Wilson makes top of the line golf clubs. Who knew?

Last week I sold my Nike Pro Combo forged irons after only playing them a couple of months.  The swing weight was way too low on these clubs.  I think they are D1’s and D2’s depending on the club.  Since I like to think of my swing as though I’m swinging a lead ball at the end of a string I want some weight on the club head.  In the past three seasons I’ve played the Nike’s, a set of Cobra SSI’s and Titleist 695 forged cavities.  I keep coming back to my 1999 Top Flite Tour OS clubs for the swing weight and shot consistency.  I’m about exactly 140 yards with my 7 iron, 150 if I crank it.

I’ve been trying to find clubs to replace the Top Flite Tours for years.   I think they are the most under rated irons in the history of golf but mine are beat to death.  The 9 iron looks like I’ve been swinging it in the gravel parking lot at the driving range.  I went on an extensive search recently at Golfsmith and the Pro Shop at the Falls driving range.

I hit Ping G10’s and Titleist AP1’s.  They are both $599 retail.  The Pings were alright for swing weight but pretty boring and I hate the looks of Pings at address.  I think Ping has become a golf cliche and a victim of their own success.  The Titleists were quite awesome as any $600 set of irons should be.  But then I decided to try a brand I’ve never really considered before.  On the rack was a set of Wilson Staff Ci7’s.  They sure look damn good.  Better than any club on the rack (I later learned they won the Golf Digest 2008 award for “best looking” club along with “best feeling” club).  Then I saw the price – $389.00.  The rep in the store told me Padrick Harrington won the 2008 British Open Championship with this exact Wilson model.  It was time to hit them.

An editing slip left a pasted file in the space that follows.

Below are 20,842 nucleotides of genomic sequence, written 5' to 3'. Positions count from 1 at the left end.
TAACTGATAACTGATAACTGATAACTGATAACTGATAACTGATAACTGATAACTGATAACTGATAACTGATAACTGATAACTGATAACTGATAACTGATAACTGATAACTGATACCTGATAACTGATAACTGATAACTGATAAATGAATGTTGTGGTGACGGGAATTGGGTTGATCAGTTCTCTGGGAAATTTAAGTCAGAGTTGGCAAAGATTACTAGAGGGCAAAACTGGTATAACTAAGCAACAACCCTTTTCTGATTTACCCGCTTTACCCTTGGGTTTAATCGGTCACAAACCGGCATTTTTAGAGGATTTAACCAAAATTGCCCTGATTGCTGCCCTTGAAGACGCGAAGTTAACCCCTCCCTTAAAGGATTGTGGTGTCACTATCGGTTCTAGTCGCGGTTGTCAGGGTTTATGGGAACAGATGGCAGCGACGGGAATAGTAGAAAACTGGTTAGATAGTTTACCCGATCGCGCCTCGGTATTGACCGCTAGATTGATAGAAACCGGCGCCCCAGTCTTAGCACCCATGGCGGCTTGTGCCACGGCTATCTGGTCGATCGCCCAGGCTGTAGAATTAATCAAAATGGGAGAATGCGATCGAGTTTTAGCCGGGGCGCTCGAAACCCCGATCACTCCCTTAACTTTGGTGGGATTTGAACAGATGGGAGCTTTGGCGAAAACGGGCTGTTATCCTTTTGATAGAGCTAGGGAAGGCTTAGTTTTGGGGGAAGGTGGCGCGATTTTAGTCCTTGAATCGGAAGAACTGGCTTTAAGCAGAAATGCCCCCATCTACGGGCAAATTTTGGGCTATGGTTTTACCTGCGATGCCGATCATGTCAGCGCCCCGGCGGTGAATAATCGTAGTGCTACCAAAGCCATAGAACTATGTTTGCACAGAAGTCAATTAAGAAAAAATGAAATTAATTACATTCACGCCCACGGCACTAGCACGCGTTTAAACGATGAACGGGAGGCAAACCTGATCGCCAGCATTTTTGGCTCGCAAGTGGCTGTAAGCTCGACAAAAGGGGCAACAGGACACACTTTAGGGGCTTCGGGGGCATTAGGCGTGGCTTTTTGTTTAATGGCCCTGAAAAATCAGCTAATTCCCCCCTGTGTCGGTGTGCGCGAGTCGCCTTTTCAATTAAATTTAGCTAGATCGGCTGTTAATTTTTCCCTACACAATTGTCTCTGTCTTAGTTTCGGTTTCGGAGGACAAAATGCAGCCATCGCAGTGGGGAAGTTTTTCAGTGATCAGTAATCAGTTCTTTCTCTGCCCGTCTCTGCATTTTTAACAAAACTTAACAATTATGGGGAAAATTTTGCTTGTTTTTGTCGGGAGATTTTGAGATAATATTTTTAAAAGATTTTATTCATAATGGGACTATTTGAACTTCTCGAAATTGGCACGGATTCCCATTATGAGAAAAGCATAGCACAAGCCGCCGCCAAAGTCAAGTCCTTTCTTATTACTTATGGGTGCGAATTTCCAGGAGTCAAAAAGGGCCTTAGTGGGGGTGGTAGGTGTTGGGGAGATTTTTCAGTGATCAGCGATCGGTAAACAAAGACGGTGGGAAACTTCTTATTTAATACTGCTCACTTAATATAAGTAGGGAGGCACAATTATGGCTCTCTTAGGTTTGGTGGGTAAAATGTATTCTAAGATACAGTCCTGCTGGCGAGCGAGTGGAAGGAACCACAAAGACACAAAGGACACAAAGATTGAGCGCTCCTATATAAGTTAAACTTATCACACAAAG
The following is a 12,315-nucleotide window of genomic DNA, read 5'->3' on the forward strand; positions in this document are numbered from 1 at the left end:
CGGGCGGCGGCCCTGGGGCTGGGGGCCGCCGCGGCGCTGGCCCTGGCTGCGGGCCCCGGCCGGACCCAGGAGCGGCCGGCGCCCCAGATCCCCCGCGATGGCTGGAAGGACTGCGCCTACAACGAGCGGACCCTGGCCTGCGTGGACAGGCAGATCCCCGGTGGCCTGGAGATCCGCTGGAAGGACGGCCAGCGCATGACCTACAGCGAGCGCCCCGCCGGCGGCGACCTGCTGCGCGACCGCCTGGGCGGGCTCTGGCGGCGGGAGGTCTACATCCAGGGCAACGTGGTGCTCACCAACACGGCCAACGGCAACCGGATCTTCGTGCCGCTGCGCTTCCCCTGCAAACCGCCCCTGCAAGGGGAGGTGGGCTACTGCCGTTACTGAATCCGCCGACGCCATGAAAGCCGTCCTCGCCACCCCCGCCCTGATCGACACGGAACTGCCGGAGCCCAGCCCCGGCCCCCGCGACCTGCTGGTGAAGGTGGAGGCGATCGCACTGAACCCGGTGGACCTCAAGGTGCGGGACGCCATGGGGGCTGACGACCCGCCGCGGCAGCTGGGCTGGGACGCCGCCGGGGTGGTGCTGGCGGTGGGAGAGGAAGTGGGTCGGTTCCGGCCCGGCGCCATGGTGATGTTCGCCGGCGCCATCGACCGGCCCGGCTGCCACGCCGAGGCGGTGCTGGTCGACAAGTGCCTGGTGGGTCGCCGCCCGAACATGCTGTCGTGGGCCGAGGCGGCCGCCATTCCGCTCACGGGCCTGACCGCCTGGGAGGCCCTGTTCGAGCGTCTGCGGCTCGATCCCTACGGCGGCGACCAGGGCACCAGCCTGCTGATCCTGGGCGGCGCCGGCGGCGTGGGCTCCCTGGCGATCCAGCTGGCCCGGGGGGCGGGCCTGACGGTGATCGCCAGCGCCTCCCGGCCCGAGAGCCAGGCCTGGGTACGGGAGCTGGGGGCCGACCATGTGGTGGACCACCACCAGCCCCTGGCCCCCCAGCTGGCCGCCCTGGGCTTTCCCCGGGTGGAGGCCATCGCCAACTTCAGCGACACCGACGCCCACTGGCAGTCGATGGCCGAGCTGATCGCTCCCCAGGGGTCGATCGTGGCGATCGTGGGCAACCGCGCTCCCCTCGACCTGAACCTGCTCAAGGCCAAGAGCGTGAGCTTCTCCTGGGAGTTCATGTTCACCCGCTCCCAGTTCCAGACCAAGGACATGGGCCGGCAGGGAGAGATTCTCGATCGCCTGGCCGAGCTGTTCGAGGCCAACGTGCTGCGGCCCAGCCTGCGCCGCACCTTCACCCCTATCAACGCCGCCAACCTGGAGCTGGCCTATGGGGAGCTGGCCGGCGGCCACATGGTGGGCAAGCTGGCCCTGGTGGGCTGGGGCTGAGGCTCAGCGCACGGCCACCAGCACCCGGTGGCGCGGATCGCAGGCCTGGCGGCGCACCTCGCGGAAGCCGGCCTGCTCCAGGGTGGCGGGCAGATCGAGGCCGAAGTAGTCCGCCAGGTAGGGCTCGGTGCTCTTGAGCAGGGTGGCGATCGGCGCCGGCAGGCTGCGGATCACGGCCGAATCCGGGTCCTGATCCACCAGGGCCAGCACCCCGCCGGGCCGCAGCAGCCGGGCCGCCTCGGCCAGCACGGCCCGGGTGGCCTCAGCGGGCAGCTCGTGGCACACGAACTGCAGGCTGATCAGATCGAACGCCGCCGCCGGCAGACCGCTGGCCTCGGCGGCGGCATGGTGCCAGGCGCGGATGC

First thing I noticed on the Wilson’s was the stock grip.  Nike should take a lesson.  These were straight up Golf Pride DD2’s with a Wilson logo.  That’s an $8 grip on each club.  No need to change them right out of the box like I had to with the Nike’s.  Then I noticed that the shaft sticker that said “spline aligned”.  If anyone’s ever bought a replacement shaft they know this is a critical part of club assembly often not incorporated in “game improvement” irons.  Manufacturers reserve it for the $1000, hand assembled, forged pro sets.

After the first few swings I took with the Ci7’s I was ready to buy.  To me the swing weight is better than my Top Flite Tours.  I haven’t been able to say that about any clubs in 10 years.  I was real impressed with the TX-105 True Temper shafts.  Every component Wilson chose for these clubs is top of the line.  And if pros are winning majors with these sticks then they are only “game improvement” irons by classification and price.

So Wilson is bad ass.  Again, who knew?  These are not my Grandfather “Pops” old Wilson persimmon woods sitting around in the cracked and dusty leather bag.  That was the image I always had in my head of Wilson golf clubs.  Sales volume is about brand name recognition but performance has nothing to do with logos.  If Wilson had the reputation in golf that they do in tennis these clubs would sell for more than the Ping G10’s and Titleist AP1’s.  I’m getting some this week.

I hear the Staff Di9’s are incredible, I haven’t seen them in person, but priced at the point of the Ping and Titleists.   And guess what… I found the Ci7’s even cheaper on ebay where they are going for about $249 or less with free shipping.  I actually feel like I’m stealing or that I know something I shouldn’t.  The guys I play with will never understand why I got rid of my Nike Pro Combos for Wilson Staff’s.  Until I beat them by six strokes each next weekend.

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1 Comment so far

  1. Anna July 29th, 2009 7:29 am

    Thanks for the review, Todd. I have just started taking golf lessons and will be in the market for some clubs soon! Being a beginner, I want to get the most bang for my buck…so I will be definitely be looking at Wilson (the pink ones, of course 🙂

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